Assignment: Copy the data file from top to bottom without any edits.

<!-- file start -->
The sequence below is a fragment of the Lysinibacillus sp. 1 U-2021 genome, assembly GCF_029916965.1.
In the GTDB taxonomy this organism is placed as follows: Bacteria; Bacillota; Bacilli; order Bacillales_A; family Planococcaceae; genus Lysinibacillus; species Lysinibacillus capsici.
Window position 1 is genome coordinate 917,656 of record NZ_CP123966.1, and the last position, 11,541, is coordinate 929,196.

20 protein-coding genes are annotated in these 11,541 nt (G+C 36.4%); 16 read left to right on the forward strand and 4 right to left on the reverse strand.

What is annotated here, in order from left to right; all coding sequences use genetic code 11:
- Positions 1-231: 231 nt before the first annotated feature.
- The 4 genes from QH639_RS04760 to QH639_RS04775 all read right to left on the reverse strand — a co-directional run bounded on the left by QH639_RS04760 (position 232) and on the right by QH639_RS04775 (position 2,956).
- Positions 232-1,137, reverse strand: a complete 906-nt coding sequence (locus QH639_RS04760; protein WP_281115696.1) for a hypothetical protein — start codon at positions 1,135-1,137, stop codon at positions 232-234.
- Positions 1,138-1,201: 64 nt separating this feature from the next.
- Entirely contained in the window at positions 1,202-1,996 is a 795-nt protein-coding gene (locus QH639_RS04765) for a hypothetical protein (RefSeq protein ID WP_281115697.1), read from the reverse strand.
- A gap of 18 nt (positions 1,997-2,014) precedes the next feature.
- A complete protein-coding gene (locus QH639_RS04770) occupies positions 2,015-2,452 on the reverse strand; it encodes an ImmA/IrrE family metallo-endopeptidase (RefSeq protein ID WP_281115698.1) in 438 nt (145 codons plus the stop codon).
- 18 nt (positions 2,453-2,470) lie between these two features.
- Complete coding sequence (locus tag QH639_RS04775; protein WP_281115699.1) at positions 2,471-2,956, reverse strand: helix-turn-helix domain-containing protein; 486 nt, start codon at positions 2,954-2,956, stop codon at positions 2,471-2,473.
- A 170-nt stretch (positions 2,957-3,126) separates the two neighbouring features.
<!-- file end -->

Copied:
The sequence below is a fragment of the Lysinibacillus sp. 1 U-2021 genome, assembly GCF_029916965.1.
In the GTDB taxonomy this organism is placed as follows: Bacteria; Bacillota; Bacilli; order Bacillales_A; family Planococcaceae; genus Lysinibacillus; species Lysinibacillus capsici.
Window position 1 is genome coordinate 917,656 of record NZ_CP123966.1, and the last position, 11,541, is coordinate 929,196.

20 protein-coding genes are annotated in these 11,541 nt (G+C 36.4%); 16 read left to right on the forward strand and 4 right to left on the reverse strand.

What is annotated here, in order from left to right; all coding sequences use genetic code 11:
- Positions 1-231: 231 nt before the first annotated feature.
- The 4 genes from QH639_RS04760 to QH639_RS04775 all read right to left on the reverse strand — a co-directional run bounded on the left by QH639_RS04760 (position 232) and on the right by QH639_RS04775 (position 2,956).
- Positions 232-1,137, reverse strand: a complete 906-nt coding sequence (locus QH639_RS04760; protein WP_281115696.1) for a hypothetical protein — start codon at positions 1,135-1,137, stop codon at positions 232-234.
- Positions 1,138-1,201: 64 nt separating this feature from the next.
- Entirely contained in the window at positions 1,202-1,996 is a 795-nt protein-coding gene (locus QH639_RS04765) for a hypothetical protein (RefSeq protein ID WP_281115697.1), read from the reverse strand.
- A gap of 18 nt (positions 1,997-2,014) precedes the next feature.
- A complete protein-coding gene (locus QH639_RS04770) occupies positions 2,015-2,452 on the reverse strand; it encodes an ImmA/IrrE family metallo-endopeptidase (RefSeq protein ID WP_281115698.1) in 438 nt (145 codons plus the stop codon).
- 18 nt (positions 2,453-2,470) lie between these two features.
- Complete coding sequence (locus tag QH639_RS04775; protein WP_281115699.1) at positions 2,471-2,956, reverse strand: helix-turn-helix domain-containing protein; 486 nt, start codon at positions 2,954-2,956, stop codon at positions 2,471-2,473.
- A 170-nt stretch (positions 2,957-3,126) separates the two neighbouring features.